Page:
Below is a side-by-side comparison of the Apple iPad, the Amazon Kindle 3, and the Apple iPhone. The iPad screen size is much larger than the Kindle 3 (but is very similar to the Kindle DX model). The Kindle screen may not seem significantly larger than the iPhone, but it's much easier to read and covers a lot more text on a given page. Battery lives are 10 hours with iPhone/iPad but up to one month with the Kindle. The latter works great in bright light and direct sunlight, but not in the dark. The iPad is the opposite. The iPad excels at PDFs and for night reading. The Kindle is far better for extended reading.

How do these compare with a laptop? Here's a picture of the same devices alongside a MacBook Pro. That's a 15" laptop by the way, not the 17" boat anchor!

If you're an avid reader who has stayed away from the Kindle for reasons of price, screen quality, size, or page turn speed, stay away no more! The new Kindle, especially the Graphite Wifi model, is a great unit. It also comes in classic White, and there is a 3G model for $189, if you need to be able to download new books anywhere-anytime, or if you don't have a smart phone and would like something with light web browsing capability.

As an added bonus, you can install free Kindle reading software on your PC, Mac, iPhone/iPad or Android, and read any Kindle books you buy on other devices - whether you have an actual Kindle device or not. I had bought several Kindle books and read them on the iPad before getting my Kindle. With the iPhone I have always-with-me access, the iPad is great for late night reading or color books, and the Kindle is great for extended or outdoors reading.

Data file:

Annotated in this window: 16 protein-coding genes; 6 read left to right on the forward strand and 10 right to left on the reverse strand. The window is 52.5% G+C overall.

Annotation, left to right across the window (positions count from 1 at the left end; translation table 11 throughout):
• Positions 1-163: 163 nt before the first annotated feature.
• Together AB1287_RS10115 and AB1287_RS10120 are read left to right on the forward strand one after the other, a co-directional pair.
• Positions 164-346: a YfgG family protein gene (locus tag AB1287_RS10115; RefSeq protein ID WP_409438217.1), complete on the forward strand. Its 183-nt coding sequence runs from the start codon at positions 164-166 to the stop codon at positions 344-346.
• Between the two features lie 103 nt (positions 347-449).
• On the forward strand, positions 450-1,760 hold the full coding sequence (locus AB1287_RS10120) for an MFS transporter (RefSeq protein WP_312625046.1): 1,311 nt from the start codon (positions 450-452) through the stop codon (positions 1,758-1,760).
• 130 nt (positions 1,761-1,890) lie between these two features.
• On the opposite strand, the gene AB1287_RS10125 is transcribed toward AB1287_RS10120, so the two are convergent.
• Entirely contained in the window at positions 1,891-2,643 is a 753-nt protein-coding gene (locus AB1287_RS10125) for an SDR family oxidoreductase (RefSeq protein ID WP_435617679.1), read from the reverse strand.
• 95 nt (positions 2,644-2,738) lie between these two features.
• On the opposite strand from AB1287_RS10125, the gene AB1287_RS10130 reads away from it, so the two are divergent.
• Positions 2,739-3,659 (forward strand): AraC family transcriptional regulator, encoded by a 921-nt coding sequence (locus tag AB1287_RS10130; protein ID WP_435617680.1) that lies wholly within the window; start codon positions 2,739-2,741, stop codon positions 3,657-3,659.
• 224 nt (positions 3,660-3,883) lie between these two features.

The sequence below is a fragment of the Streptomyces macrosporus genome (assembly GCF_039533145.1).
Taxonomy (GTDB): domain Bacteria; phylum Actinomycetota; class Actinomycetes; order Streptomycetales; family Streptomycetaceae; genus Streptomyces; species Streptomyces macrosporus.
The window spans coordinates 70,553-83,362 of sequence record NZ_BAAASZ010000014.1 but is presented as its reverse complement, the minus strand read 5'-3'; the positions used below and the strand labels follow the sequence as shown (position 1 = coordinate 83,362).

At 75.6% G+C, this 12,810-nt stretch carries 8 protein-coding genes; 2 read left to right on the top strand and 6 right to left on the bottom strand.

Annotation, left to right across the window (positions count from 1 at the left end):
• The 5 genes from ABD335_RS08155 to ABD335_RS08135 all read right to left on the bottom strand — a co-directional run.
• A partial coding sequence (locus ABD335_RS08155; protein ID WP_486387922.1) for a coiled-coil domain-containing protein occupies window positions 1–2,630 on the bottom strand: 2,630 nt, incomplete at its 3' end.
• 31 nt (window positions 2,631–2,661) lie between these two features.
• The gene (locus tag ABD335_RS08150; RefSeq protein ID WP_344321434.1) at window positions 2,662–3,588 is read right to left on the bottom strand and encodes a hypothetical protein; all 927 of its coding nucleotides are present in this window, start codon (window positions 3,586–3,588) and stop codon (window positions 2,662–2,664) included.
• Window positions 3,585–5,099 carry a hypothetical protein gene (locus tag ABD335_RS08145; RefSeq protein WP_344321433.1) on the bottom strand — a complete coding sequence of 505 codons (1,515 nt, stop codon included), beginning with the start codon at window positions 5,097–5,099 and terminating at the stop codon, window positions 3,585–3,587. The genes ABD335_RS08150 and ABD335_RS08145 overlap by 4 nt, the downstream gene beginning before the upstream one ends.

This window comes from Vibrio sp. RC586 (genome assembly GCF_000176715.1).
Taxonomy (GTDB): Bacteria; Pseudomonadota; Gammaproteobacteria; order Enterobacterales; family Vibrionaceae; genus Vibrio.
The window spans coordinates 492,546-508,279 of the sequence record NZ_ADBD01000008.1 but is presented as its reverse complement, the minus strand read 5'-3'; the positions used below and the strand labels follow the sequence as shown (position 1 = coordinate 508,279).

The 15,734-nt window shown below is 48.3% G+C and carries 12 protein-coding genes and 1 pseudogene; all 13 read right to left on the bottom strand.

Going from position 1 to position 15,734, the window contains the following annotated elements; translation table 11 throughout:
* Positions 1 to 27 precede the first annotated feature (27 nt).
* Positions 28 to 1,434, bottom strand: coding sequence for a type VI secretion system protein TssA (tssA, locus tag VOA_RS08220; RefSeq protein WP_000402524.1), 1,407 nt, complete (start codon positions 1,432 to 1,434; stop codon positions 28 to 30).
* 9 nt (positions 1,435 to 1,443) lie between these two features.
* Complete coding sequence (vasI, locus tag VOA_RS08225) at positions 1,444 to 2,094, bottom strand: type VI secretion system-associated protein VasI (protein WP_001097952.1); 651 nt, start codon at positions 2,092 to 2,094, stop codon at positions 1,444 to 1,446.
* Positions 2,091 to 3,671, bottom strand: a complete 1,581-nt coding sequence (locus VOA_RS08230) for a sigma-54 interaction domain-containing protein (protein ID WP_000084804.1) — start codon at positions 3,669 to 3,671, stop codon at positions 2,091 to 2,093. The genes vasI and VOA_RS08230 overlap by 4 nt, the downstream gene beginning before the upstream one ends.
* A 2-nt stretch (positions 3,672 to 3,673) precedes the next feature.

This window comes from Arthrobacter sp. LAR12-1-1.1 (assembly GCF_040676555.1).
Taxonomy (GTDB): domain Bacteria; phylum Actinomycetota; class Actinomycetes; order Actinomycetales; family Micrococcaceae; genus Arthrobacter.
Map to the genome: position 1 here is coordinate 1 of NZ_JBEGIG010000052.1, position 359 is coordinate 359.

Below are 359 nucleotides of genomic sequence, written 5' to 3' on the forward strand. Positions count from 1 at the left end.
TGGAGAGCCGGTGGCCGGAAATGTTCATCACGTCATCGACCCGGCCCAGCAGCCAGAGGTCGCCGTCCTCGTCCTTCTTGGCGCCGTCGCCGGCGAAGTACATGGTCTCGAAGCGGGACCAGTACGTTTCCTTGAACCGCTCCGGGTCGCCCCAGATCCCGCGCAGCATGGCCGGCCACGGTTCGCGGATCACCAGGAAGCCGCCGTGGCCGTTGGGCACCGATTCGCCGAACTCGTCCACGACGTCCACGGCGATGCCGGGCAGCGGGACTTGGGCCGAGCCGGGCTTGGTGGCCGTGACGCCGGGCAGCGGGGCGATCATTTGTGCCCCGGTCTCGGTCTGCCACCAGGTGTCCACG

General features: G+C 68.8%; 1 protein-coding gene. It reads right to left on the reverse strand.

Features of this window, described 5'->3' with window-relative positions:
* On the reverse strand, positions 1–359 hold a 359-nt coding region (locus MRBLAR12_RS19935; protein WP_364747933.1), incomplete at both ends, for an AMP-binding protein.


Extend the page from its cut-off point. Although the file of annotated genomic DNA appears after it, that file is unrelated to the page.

If you're a Kindle book fan, be sure to follow the Kindle Review blog / web site which highlights discounted books and limited time offers of free Kindle books.

I have to give a shout out and huge thanks to the Going To Seminary website which sponsored a contest for seminary students with a new Kindle as the prize. I was one of the lucky winners, and wrote three articles on Maximizing your Learning ExperienceLife Doesn't Get Easier, and Getting It All Done. The timing was perfect, as the next generation model came out just as the awards were being made. Alas, classes are almost over for me at Rockbridge Seminary... maybe I'll need to enroll again after I finish for another degree?!  :)

So... what are you reading, and how?


Larry Baxter said...

One questions someone asked me: "What about highlighting and bookmarking?"

A very good question! That's a key benefit of the Kindle or Kindle software. You can easily highlight a passage, write a short note about something in the text, and bookmark one or more pages. In fact, the Kindle exports a text file "clippings" which has all the highlighted portions and notes, which is great for research, reviews, and message prep.

LDD said...

Larry, hope you don't mind, but I used your picture in one of my blog posts. Credit given.



Larry Baxter said...

No problem LDD, thanks for asking. BTW, looking at your article, I'm pretty sure I read that the AppleID used to backup/sync with the iCloud has nothing to do with the iTunes account. So most people are creating a second iTunes account purely for iCloud purposes, one per device, while the iTunes account for each device is the main one they've been using to which content is tied. Still, what you're suggesting has merit :)